The Tennessee Wildlife Resources Agency (TWRA) says Jeremy Lorenz of Michigan now holds the state record for yellow perch after catching a two pound five ounce fish on Ocoee Number 3 in Polk County, on March 26.
The TWRA says the previous record was a tie, of a two pound three ounce fish taken by Trenton McCoy in January of 2017 and the same size fish taken by Richard Marsich in July of 2018.
The TWRA says Lorenz was visiting a cousin, Eric Reed of Birchwood, to fish for a few days. After purchasing a three day license, Lorenz and his cousin headed to Ocoee Number 3.
Reed had fished there only once and both anglers headed out early with pan fish in mind, on the dreary Tuesday morning. This would be an exploratory trip.
They were on the water by 9:00 a.m. With minnows as bait, they fished several holes in windy, drizzly conditions that lasted throughout the day.
With just a few minnows left, Reed saw a bald eagle. Reed referred to something the men’s grandfather had taught them as children, to watch and learn from nature. They headed to the spot the eagle was circling and decided this would be their last hole before heading to shore.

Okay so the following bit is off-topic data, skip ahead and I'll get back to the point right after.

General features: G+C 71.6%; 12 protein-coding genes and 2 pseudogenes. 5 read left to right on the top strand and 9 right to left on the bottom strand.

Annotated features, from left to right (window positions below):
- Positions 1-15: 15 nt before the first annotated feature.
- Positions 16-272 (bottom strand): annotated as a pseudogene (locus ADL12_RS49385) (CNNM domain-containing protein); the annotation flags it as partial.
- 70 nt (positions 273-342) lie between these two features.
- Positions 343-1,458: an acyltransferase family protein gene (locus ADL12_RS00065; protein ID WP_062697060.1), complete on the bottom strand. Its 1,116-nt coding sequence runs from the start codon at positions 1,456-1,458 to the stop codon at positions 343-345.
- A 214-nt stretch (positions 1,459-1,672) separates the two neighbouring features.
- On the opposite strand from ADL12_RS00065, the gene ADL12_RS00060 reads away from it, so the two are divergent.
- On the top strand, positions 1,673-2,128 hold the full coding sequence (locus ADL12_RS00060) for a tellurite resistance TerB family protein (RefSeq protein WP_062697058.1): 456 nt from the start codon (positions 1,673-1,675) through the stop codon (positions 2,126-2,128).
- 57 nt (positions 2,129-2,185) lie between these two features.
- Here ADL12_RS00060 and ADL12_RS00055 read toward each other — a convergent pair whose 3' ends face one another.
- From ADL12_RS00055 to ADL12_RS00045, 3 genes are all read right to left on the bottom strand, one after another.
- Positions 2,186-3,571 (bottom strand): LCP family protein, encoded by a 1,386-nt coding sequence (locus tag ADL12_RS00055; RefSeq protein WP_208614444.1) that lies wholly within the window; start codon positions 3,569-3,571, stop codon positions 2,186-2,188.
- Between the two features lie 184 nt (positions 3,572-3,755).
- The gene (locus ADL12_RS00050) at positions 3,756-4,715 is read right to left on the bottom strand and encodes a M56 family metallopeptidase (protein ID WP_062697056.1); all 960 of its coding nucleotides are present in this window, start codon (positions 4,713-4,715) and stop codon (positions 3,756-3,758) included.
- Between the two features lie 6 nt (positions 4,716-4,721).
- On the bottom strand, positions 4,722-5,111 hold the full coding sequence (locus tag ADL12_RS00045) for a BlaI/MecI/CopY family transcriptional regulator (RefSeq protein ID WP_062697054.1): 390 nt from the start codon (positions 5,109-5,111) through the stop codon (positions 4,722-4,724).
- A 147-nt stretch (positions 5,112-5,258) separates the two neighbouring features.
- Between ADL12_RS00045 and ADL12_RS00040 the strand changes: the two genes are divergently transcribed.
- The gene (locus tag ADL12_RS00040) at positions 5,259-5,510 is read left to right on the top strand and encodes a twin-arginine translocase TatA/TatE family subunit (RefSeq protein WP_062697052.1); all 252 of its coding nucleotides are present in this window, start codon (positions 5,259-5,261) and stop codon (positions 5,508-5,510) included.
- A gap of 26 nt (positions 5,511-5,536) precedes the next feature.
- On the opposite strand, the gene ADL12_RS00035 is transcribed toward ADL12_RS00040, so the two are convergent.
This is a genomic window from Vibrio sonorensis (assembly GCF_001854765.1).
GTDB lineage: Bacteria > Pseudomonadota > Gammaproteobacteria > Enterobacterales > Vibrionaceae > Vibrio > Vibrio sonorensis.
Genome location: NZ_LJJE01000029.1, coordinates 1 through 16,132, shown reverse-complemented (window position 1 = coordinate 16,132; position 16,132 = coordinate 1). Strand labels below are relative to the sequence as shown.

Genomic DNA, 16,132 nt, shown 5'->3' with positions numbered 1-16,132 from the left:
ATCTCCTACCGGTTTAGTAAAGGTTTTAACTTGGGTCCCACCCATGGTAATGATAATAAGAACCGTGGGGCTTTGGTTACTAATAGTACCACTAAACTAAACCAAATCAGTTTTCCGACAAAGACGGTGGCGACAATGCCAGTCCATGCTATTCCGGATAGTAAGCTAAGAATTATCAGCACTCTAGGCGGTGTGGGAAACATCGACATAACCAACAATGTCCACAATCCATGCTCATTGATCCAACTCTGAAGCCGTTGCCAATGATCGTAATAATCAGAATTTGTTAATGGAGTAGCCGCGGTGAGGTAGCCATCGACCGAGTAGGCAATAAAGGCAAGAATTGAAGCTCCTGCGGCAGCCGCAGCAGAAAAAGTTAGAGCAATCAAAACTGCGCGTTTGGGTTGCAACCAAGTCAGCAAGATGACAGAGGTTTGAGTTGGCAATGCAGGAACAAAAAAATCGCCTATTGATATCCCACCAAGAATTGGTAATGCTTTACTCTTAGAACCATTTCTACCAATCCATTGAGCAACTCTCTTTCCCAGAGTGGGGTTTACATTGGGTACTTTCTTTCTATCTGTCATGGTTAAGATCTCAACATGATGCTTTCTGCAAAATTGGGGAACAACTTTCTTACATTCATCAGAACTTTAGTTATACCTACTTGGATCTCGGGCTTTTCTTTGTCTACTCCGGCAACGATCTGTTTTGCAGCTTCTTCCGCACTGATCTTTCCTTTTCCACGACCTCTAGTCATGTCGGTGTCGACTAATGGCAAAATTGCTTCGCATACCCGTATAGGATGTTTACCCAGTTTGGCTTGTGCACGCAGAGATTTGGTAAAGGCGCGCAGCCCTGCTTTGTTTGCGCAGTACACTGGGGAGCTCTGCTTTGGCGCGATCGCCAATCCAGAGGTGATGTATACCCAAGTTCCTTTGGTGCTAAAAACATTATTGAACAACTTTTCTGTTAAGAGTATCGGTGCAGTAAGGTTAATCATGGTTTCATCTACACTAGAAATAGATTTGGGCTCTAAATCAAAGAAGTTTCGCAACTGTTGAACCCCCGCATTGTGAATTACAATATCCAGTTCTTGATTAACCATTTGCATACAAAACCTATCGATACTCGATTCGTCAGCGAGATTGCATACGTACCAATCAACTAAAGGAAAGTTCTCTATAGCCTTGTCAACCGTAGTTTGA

Just before 4:30 p.m. Lorenz felt the familiar run of the line and thought it might be a bass. He asked Reed to ready the net. The net was under the anchor and Reed reached for the fish with his hands, surprised to see such a large perch.
Cautioning his cousin not to pull too aggressively, he cradled the fish and lifted it in the boat. Lorenz, an angler the majority of his 41 years, was also shocked.
The length of the fish, 15.75 inches, was one of the largest yellow perch he had seen. He stated, “I’m a captain and I’ve fished Lake Erie my entire life and I’ve never seen a perch this large.”
Mike Jolley, Region 3 Reservoir Fisheries Manager stated, “We are happy to see angler success and hear these great stories.”
As for the two cousins fishing, the day couldn’t have ended better when Reed pointed to the bald eagle diving and catching a fish in the same area. Reed said, “Maybe grandpa was with us.”
To find state record fish or to learn more about fishing, visit tnwildlife.org.